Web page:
April 2016 Climate Outlook & March Climate Review
The National Oceanic Atmospheric Administration (NOAA) Climate Prediction Center March 31, 2016 report calls for warm and dry conditions throughout South Dakota in the month ahead.
“There has been good consistency among the climate computer models in predicting warmer than average temperatures,” says Laura Edwards, SDSU Extension Climate Field Specialist. “That trend is continuing in April and projected to hold on through the growing season.”
Edwards added that seasonal climate trends and a strong El Nino also impact this climate forecast. “Over the winter and early spring season, the climate outlooks have been pretty accurate, particularly when it comes to the temperature projections,” she said.
A review of the past month shows that the warmer than average forecast from previous months has held true.
“Despite cooler conditions during the latter half of March, the month overall was much warmer than average,” said Dennis Todey, South Dakota State Climatologist & SDSU Extension Climate Specialist.
He added that statewide conditions were 4 to 10 degrees Fahrenheit above average ranging from around 4 degrees Fahrenheit above average in the southwest to 8-10 degrees above average Fahrenheit in the far northeast. “The cooler conditions during the latter half of the month were beneficial in slowing early green-up and dormancy break of various perennials,” Edwards explained.
Had we experienced very warm weather throughout the month, Edwards said it could have put wheat and horticultural crops at some frost risk because the state is still ahead of average for its historical latest freeze dates.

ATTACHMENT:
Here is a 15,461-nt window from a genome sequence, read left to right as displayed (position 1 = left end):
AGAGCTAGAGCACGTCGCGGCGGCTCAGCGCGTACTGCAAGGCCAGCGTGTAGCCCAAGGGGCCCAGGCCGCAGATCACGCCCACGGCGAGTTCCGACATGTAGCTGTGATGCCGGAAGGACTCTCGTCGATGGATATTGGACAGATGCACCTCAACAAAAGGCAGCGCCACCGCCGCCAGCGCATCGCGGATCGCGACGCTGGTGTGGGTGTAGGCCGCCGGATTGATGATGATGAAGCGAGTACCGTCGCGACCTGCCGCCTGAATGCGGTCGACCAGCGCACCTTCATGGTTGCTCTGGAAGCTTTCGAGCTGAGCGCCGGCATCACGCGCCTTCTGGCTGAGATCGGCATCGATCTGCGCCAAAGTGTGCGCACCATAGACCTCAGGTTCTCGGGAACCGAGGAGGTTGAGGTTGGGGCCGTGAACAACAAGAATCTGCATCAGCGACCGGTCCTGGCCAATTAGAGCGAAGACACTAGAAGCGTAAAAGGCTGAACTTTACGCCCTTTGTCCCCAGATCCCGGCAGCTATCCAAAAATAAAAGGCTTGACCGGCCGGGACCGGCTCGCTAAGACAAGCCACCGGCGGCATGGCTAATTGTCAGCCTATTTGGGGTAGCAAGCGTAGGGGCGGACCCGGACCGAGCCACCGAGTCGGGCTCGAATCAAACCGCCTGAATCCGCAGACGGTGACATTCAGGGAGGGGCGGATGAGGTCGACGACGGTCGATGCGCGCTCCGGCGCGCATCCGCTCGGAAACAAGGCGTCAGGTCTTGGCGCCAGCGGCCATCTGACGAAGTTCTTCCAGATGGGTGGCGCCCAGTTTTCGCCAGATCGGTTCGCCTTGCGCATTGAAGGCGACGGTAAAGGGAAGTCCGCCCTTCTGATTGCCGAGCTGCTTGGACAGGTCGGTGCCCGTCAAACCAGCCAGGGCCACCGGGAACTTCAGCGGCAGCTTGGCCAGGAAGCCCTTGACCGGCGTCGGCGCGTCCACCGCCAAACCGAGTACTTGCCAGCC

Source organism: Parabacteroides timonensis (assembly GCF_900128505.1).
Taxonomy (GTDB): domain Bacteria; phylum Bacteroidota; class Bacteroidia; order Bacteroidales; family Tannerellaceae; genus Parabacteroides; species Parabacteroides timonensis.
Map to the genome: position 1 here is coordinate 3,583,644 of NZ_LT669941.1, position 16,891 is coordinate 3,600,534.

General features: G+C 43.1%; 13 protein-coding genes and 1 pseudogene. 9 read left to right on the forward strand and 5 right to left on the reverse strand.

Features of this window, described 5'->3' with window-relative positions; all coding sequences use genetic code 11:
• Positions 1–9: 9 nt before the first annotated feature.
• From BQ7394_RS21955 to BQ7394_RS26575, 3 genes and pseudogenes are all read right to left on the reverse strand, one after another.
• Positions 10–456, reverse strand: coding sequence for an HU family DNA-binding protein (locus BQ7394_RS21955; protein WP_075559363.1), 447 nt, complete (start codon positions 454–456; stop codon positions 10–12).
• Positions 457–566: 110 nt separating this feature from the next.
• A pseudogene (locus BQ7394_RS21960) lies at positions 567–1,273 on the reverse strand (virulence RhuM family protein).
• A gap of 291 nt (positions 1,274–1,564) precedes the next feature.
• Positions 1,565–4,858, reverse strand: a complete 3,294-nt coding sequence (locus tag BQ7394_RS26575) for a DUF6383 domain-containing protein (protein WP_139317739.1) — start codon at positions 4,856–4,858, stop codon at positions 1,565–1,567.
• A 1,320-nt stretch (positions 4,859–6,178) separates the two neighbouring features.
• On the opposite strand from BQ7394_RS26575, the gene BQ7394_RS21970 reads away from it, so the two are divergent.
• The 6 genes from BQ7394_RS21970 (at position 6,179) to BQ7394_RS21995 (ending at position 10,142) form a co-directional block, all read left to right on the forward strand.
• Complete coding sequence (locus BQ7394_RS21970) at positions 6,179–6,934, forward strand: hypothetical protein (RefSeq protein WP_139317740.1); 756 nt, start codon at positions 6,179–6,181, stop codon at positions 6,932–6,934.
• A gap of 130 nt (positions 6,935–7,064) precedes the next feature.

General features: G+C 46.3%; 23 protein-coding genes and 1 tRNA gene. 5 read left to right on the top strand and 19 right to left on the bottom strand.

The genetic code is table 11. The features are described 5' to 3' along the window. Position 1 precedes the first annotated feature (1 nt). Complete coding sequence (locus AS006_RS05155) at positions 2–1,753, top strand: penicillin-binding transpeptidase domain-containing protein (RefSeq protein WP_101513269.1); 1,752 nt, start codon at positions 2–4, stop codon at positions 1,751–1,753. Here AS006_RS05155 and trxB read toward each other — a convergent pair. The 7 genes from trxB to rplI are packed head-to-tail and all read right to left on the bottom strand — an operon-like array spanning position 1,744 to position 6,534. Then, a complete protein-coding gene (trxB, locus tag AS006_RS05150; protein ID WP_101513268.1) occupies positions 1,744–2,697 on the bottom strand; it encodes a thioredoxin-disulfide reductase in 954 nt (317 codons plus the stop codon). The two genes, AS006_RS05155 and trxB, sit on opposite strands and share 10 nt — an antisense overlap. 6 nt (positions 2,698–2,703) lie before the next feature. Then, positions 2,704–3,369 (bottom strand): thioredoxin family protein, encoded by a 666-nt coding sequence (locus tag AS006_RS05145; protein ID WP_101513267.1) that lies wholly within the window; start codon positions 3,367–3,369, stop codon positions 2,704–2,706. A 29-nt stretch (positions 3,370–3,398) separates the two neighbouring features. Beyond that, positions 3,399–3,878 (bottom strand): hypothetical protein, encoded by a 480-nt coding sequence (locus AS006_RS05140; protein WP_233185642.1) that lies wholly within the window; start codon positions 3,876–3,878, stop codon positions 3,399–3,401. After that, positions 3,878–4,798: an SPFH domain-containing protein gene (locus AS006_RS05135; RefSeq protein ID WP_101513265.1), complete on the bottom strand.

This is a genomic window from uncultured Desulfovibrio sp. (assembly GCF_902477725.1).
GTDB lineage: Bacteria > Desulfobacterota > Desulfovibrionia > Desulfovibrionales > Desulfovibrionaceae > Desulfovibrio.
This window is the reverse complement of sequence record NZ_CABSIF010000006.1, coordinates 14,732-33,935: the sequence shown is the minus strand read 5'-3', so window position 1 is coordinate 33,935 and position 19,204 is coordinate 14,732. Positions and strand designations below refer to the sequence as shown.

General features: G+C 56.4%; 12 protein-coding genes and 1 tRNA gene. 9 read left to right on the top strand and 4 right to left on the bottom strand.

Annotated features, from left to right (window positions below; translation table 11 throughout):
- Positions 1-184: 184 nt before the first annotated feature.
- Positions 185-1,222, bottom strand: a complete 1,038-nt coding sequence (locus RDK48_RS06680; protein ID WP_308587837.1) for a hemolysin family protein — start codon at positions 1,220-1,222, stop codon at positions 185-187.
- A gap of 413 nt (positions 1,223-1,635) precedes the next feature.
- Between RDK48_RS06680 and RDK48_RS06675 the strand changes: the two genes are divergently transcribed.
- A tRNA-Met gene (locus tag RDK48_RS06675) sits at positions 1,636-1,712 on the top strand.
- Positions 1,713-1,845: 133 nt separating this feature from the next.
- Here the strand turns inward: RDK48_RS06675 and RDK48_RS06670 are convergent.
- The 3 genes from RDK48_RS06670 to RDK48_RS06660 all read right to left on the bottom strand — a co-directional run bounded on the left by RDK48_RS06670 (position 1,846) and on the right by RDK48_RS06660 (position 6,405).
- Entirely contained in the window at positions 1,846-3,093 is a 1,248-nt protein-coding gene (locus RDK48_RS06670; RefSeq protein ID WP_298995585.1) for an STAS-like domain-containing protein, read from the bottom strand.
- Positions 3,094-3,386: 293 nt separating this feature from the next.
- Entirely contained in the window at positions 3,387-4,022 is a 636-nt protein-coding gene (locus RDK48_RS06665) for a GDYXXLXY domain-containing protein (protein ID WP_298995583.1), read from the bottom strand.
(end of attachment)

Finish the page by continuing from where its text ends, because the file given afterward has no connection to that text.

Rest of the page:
For April, the precipitation outlook across the region has shifted from equal chances of wetter or drier conditions, to leaning towards drier than average. All but the southwest corner of South Dakota is projected to have drier than average conditions.
“The impacts of this could be mixed, as fieldwork, spring planting, as well as recreational activities, are typically in full swing in April,” Edwards said. “Warm and dry conditions could bode well for those who desire to work and play outdoors.”
Edwards added that during the month of April, we usually depend on our climatological rainfall to ramp up and bring moisture to yards, gardens and crops.
Over the last couple of months, the U.S. Drought Monitor has gradually increased the area of Abnormally Dry (D0) in South Dakota based on that dryness.
“A dry April could bring more awareness and concern for drought development, particularly in the northern and northeastern counties,” Edwards said.
Looking back on the month of March, precipitation was variable. “The southeast and southwest were generally above average with the rest of the state below average. A few locations in the far northeast ranked in the top 10 driest for March,” Edwards said. “A number of weather stations throughout the state were in the top 20 wettest on record.”
Edwards said the wet conditions in the southeast are likely to slow planting somewhat, as preparations for the start of corn planting approaches. Areas across the north have noted somewhat dry soils. “The dryness will be helpful initially in getting planted, but additional precipitation will be needed soon to help crop progress,” Edwards said.
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